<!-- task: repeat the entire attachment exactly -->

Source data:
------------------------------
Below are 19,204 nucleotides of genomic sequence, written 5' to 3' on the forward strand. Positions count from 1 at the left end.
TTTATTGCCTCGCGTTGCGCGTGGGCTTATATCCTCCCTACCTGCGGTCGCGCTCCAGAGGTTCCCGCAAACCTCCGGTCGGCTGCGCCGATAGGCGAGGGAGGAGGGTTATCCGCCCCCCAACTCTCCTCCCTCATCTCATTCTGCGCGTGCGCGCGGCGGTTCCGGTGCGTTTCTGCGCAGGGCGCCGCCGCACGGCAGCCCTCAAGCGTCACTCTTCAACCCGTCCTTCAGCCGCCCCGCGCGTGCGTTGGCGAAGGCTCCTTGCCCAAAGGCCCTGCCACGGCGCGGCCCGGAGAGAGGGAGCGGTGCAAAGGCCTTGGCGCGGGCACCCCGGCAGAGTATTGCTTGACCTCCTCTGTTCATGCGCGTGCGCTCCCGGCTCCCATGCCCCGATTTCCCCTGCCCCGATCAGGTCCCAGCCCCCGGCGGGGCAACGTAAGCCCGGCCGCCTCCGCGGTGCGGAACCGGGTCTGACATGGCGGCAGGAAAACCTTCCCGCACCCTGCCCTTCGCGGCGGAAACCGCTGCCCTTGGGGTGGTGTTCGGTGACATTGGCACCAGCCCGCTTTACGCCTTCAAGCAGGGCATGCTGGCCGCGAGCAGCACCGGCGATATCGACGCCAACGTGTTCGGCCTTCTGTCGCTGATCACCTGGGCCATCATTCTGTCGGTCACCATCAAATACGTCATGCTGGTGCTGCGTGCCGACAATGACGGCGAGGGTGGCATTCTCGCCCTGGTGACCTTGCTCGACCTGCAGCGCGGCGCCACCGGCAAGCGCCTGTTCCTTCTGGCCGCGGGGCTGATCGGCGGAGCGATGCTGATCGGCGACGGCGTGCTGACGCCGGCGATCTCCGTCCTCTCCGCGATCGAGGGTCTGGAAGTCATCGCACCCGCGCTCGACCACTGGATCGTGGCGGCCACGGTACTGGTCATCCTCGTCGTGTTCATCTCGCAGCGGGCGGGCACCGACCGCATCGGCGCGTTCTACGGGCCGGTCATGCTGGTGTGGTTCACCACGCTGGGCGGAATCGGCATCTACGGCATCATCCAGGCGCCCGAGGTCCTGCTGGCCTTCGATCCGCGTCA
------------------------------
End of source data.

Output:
Below are 19,204 nucleotides of genomic sequence, written 5' to 3' on the forward strand. Positions count from 1 at the left end.
TTTATTGCCTCGCGTTGCGCGTGGGCTTATATCCTCCCTACCTGCGGTCGCGCTCCAGAGGTTCCCGCAAACCTCCGGTCGGCTGCGCCGATAGGCGAGGGAGGAGGGTTATCCGCCCCCCAACTCTCCTCCCTCATCTCATTCTGCGCGTGCGCGCGGCGGTTCCGGTGCGTTTCTGCGCAGGGCGCCGCCGCACGGCAGCCCTCAAGCGTCACTCTTCAACCCGTCCTTCAGCCGCCCCGCGCGTGCGTTGGCGAAGGCTCCTTGCCCAAAGGCCCTGCCACGGCGCGGCCCGGAGAGAGGGAGCGGTGCAAAGGCCTTGGCGCGGGCACCCCGGCAGAGTATTGCTTGACCTCCTCTGTTCATGCGCGTGCGCTCCCGGCTCCCATGCCCCGATTTCCCCTGCCCCGATCAGGTCCCAGCCCCCGGCGGGGCAACGTAAGCCCGGCCGCCTCCGCGGTGCGGAACCGGGTCTGACATGGCGGCAGGAAAACCTTCCCGCACCCTGCCCTTCGCGGCGGAAACCGCTGCCCTTGGGGTGGTGTTCGGTGACATTGGCACCAGCCCGCTTTACGCCTTCAAGCAGGGCATGCTGGCCGCGAGCAGCACCGGCGATATCGACGCCAACGTGTTCGGCCTTCTGTCGCTGATCACCTGGGCCATCATTCTGTCGGTCACCATCAAATACGTCATGCTGGTGCTGCGTGCCGACAATGACGGCGAGGGTGGCATTCTCGCCCTGGTGACCTTGCTCGACCTGCAGCGCGGCGCCACCGGCAAGCGCCTGTTCCTTCTGGCCGCGGGGCTGATCGGCGGAGCGATGCTGATCGGCGACGGCGTGCTGACGCCGGCGATCTCCGTCCTCTCCGCGATCGAGGGTCTGGAAGTCATCGCACCCGCGCTCGACCACTGGATCGTGGCGGCCACGGTACTGGTCATCCTCGTCGTGTTCATCTCGCAGCGGGCGGGCACCGACCGCATCGGCGCGTTCTACGGGCCGGTCATGCTGGTGTGGTTCACCACGCTGGGCGGAATCGGCATCTACGGCATCATCCAGGCGCCCGAGGTCCTGCTGGCCTTCGATCCGCGTCA